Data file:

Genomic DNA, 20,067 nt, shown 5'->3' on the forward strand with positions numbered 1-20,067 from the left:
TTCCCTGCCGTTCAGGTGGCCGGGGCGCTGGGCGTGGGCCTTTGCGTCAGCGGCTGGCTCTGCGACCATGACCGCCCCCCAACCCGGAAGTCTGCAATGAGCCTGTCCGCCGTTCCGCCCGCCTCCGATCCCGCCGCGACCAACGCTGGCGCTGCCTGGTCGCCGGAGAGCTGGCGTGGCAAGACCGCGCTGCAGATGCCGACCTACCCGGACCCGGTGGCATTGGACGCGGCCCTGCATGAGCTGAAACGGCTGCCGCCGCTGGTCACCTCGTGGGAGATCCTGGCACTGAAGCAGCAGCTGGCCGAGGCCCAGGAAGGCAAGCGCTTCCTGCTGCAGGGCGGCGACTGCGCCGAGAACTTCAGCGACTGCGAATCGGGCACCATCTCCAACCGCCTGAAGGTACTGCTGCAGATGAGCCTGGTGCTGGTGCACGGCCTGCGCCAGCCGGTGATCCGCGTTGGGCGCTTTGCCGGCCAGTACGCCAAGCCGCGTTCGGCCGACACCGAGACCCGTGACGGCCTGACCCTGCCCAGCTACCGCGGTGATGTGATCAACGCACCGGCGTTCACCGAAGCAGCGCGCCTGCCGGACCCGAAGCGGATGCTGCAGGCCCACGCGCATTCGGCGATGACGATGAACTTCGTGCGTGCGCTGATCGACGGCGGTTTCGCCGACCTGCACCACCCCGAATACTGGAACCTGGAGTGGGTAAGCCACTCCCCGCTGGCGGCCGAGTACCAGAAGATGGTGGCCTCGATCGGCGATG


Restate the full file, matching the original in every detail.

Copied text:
Genomic DNA, 20,067 nt, shown 5'->3' on the forward strand with positions numbered 1-20,067 from the left:
TTCCCTGCCGTTCAGGTGGCCGGGGCGCTGGGCGTGGGCCTTTGCGTCAGCGGCTGGCTCTGCGACCATGACCGCCCCCCAACCCGGAAGTCTGCAATGAGCCTGTCCGCCGTTCCGCCCGCCTCCGATCCCGCCGCGACCAACGCTGGCGCTGCCTGGTCGCCGGAGAGCTGGCGTGGCAAGACCGCGCTGCAGATGCCGACCTACCCGGACCCGGTGGCATTGGACGCGGCCCTGCATGAGCTGAAACGGCTGCCGCCGCTGGTCACCTCGTGGGAGATCCTGGCACTGAAGCAGCAGCTGGCCGAGGCCCAGGAAGGCAAGCGCTTCCTGCTGCAGGGCGGCGACTGCGCCGAGAACTTCAGCGACTGCGAATCGGGCACCATCTCCAACCGCCTGAAGGTACTGCTGCAGATGAGCCTGGTGCTGGTGCACGGCCTGCGCCAGCCGGTGATCCGCGTTGGGCGCTTTGCCGGCCAGTACGCCAAGCCGCGTTCGGCCGACACCGAGACCCGTGACGGCCTGACCCTGCCCAGCTACCGCGGTGATGTGATCAACGCACCGGCGTTCACCGAAGCAGCGCGCCTGCCGGACCCGAAGCGGATGCTGCAGGCCCACGCGCATTCGGCGATGACGATGAACTTCGTGCGTGCGCTGATCGACGGCGGTTTCGCCGACCTGCACCACCCCGAATACTGGAACCTGGAGTGGGTAAGCCACTCCCCGCTGGCGGCCGAGTACCAGAAGATGGTGGCCTCGATCGGCGATG